Brother Oliver,
The TVD First Date
and Premiere,
“Command Shift EP”

“My first experience owning albums was a result of my trumpet teacher sending me home with jazz CDs every week. After lessons he’d burn me a CD of some iconic jazz player, whether it be Wynton Marsalis, Jon Faddis, Dizzy Gillespie—or my all time favorite, Maynard Ferguson. I didn’t have a portable CD player so I’d stand next to the radio we had in our living room that had a CD player attached and just listen to it there. Every week I’d have no clue what I was getting so it was like unwrapping a present each time I’d pop one in the player.”

“From there I started wanting more CDs and I remember going to Walmart to get To The Sea by Jack Johnson on its release day. I couldn’t find it anywhere so I asked an employee about it and they found an unopened box that had just arrived and they cut it open for me and handed me a copy. I was pumped because I felt like I was the first in the world to have that album.

From there I kept getting more and more CDs and I was intrigued by vinyl, especially because it was starting to get popular again, but I didn’t have a turntable and I didn’t have a lot of money growing up so it wasn’t something I thought too much about getting. But then one year for my birthday, I was surprised when my best friend got me my all-time-favorite album Narrow Stairs by Death Cab for Cutie. And they got it for me on vinyl. I was pumped. It felt like this massive piece of music in my hands, almost like it was bigger than life. It felt like a piece of art, and I was hooked.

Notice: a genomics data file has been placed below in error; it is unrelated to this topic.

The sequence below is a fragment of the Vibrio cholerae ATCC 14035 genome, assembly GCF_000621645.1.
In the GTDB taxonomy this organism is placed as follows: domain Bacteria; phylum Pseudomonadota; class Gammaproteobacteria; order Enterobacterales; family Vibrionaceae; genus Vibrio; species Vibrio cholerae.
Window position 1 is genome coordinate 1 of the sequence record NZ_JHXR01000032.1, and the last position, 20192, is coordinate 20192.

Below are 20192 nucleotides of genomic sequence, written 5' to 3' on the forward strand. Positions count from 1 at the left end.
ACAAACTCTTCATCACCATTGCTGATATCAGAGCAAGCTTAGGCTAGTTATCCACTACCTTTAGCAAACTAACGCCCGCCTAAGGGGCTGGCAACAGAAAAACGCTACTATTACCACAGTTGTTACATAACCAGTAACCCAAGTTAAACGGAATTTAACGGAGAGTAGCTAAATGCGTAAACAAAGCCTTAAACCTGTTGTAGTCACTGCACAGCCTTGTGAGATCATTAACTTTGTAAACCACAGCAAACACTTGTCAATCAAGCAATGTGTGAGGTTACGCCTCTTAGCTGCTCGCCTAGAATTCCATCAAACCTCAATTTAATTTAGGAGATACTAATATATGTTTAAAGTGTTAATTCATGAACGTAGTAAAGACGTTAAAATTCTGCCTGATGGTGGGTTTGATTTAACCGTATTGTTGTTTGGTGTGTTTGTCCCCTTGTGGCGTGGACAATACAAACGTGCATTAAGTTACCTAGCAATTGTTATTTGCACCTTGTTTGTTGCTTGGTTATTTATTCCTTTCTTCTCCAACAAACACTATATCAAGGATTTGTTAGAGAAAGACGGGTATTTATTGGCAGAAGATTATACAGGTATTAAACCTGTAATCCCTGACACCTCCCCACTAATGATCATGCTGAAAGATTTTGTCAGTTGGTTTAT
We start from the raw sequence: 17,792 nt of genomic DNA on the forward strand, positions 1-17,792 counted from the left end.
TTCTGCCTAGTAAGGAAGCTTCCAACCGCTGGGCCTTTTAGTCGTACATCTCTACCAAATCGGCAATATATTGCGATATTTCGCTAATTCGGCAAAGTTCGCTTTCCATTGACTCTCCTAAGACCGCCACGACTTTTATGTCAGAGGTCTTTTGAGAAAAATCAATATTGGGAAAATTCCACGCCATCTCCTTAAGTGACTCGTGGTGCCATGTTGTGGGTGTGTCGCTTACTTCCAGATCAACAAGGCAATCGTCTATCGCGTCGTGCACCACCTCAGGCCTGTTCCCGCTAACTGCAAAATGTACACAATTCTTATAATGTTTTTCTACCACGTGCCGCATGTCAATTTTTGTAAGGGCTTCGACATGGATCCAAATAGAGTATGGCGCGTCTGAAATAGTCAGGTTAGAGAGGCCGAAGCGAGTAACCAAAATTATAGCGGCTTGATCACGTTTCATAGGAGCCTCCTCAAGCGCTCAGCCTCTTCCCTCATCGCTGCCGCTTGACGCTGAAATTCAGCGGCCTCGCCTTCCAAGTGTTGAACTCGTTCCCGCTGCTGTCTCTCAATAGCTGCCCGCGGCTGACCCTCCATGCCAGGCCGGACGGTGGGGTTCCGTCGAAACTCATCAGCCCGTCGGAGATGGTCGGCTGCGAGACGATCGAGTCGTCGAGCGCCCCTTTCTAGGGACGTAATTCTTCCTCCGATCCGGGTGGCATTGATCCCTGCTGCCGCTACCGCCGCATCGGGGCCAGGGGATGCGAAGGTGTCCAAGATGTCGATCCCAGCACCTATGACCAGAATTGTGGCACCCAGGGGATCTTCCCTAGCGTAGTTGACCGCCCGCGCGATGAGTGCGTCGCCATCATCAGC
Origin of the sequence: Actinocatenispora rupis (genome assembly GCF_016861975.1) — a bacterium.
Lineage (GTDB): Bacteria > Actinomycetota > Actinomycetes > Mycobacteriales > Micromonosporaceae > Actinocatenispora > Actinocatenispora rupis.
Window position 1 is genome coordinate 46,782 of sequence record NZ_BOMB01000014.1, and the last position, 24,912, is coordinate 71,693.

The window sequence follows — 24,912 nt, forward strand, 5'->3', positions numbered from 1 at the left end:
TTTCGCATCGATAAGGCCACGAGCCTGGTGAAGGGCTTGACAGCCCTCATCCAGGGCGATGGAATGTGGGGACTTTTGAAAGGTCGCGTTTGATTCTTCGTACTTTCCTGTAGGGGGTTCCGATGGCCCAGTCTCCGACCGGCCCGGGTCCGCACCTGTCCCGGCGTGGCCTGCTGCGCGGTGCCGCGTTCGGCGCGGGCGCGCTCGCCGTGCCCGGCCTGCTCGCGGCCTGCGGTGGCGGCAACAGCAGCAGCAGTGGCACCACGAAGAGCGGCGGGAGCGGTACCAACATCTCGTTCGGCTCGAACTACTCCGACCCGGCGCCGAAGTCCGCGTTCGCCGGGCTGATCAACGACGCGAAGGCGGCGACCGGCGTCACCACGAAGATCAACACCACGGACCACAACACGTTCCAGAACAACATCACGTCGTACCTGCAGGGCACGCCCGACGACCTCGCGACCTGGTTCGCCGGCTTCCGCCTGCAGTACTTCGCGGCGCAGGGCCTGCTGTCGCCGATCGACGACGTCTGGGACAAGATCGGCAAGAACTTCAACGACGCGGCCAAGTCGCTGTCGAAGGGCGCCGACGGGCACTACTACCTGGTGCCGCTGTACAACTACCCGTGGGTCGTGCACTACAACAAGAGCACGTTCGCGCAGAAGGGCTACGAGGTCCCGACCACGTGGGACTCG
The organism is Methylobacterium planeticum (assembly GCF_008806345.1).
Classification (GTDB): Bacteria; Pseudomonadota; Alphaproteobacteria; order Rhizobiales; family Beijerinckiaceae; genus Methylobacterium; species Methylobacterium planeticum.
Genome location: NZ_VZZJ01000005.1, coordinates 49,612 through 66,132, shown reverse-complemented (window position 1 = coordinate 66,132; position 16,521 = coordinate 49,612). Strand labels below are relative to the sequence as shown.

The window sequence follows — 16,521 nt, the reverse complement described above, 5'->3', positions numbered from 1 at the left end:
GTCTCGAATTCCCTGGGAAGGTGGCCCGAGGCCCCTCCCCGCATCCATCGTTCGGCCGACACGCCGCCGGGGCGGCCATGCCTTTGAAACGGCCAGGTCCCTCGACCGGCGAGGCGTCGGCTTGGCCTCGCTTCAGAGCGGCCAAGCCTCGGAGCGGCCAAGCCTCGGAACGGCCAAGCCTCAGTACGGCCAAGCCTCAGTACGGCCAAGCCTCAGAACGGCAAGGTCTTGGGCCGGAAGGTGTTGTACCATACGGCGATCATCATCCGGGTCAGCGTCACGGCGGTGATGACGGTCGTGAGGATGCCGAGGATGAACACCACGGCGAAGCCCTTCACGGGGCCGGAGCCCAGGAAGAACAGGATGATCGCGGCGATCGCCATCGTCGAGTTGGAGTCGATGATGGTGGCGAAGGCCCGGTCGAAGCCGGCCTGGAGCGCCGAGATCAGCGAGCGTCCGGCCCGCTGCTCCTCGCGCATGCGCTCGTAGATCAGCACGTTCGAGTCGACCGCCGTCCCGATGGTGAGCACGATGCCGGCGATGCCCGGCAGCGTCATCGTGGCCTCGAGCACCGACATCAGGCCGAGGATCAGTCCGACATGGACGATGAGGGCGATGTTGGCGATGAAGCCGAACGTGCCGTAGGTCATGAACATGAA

After that I started buying vinyl from other bands I enjoyed, in particular Dawes. I loved their records, and I started to appreciate the warm sound of it in contrast to the CDs. It made the CDs sound too bright, and it started to have an effect on how I chose to mix our music as well. I wanted to mix for that warmth. To this day, it’s almost routine that our mastering engineers will add a little brightness and a little bump in our trebles on our masters because I tend to mix so much for the warmth.

I took that approach with our “Command Shift EP” as well. I’d been at home more during the pandemic, listening to a lot of music around the house and throwing on old vinyl we had laying around. It made finishing the EP a little easier and helped me to not overthink the production. We also decided to keep it short and sweet, like a 7” record.”
Andrew Oliver

“Command Shift,” the new EP from Brother Oliver arrives in stores on Friday December 4, 2020.

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PHOTO: SARAH MARIE MARKO

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